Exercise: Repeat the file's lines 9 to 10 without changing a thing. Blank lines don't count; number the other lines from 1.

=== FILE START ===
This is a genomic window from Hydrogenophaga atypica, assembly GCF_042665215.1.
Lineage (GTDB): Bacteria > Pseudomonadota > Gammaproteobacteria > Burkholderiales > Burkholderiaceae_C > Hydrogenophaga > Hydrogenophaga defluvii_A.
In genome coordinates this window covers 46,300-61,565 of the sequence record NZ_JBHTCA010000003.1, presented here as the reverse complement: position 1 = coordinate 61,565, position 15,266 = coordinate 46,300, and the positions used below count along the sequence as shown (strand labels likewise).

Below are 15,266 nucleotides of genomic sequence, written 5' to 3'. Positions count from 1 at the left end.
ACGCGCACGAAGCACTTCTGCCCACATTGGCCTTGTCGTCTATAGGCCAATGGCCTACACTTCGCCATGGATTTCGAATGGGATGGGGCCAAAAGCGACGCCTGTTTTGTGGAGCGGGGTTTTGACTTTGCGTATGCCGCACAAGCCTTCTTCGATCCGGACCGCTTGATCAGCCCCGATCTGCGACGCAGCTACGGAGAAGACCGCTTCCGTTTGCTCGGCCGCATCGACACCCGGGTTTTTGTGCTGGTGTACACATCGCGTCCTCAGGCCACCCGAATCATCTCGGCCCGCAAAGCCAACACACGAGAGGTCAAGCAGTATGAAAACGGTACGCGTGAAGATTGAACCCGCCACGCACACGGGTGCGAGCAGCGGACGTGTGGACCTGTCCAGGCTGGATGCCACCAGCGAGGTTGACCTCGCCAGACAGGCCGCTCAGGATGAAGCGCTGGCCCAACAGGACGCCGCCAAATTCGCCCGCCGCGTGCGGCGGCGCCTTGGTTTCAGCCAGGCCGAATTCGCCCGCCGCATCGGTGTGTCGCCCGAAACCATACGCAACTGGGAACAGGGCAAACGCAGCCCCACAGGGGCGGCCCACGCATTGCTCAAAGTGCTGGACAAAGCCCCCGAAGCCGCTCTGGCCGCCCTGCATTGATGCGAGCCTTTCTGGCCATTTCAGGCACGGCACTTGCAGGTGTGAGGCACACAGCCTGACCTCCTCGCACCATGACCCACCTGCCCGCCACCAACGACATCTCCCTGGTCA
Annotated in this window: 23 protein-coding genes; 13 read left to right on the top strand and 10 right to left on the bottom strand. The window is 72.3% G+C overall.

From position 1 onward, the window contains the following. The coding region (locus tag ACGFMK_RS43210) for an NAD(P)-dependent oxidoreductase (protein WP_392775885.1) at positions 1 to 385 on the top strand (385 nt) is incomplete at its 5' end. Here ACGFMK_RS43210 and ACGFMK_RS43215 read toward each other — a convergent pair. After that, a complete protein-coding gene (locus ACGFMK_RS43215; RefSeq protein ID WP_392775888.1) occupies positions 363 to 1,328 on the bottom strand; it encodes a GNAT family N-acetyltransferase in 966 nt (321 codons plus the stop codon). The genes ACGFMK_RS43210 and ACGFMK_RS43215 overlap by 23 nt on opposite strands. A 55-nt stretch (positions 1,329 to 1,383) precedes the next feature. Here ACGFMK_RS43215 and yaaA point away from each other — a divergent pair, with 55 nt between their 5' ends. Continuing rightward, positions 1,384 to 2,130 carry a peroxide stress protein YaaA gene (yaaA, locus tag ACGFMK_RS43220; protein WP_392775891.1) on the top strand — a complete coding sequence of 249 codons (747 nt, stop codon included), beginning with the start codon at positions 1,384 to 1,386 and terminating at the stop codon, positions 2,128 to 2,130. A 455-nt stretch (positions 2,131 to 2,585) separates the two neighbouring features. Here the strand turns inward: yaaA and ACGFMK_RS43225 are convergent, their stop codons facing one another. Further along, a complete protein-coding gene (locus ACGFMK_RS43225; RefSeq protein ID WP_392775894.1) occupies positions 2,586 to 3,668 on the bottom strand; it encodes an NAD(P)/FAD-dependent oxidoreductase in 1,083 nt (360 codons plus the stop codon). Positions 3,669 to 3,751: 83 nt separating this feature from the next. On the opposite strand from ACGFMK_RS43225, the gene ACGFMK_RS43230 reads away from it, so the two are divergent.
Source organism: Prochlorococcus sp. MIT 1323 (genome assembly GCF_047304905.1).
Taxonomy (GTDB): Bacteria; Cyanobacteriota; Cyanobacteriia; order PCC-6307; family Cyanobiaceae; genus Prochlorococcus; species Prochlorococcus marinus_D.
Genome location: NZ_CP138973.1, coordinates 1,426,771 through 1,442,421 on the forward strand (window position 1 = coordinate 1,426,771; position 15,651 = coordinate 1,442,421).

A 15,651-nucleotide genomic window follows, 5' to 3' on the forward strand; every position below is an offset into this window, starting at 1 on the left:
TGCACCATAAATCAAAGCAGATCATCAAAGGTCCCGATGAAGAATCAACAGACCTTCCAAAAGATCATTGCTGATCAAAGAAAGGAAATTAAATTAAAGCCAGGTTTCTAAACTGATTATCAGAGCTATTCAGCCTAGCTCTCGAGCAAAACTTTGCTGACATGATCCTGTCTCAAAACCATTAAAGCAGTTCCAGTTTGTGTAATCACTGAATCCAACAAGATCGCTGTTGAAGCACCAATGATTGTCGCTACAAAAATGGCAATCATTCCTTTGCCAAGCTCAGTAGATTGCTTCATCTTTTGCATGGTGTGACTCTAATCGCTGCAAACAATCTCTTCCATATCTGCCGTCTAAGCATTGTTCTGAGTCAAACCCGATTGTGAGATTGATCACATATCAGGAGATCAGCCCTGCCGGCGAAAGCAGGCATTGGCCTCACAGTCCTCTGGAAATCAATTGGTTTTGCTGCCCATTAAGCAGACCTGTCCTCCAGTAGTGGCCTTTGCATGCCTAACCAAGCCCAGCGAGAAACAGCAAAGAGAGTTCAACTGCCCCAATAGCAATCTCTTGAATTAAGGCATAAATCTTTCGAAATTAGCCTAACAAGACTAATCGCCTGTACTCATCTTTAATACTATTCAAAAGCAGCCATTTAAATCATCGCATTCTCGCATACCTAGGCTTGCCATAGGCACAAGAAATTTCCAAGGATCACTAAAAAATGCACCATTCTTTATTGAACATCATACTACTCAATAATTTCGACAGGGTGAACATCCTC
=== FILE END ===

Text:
Taxonomy (GTDB): Bacteria; Cyanobacteriota; Cyanobacteriia; order PCC-6307; family Cyanobiaceae; genus Prochlorococcus; species Prochlorococcus marinus_D.
Genome location: NZ_CP138973.1, coordinates 1,426,771 through 1,442,421 on the forward strand (window position 1 = coordinate 1,426,771; position 15,651 = coordinate 1,442,421).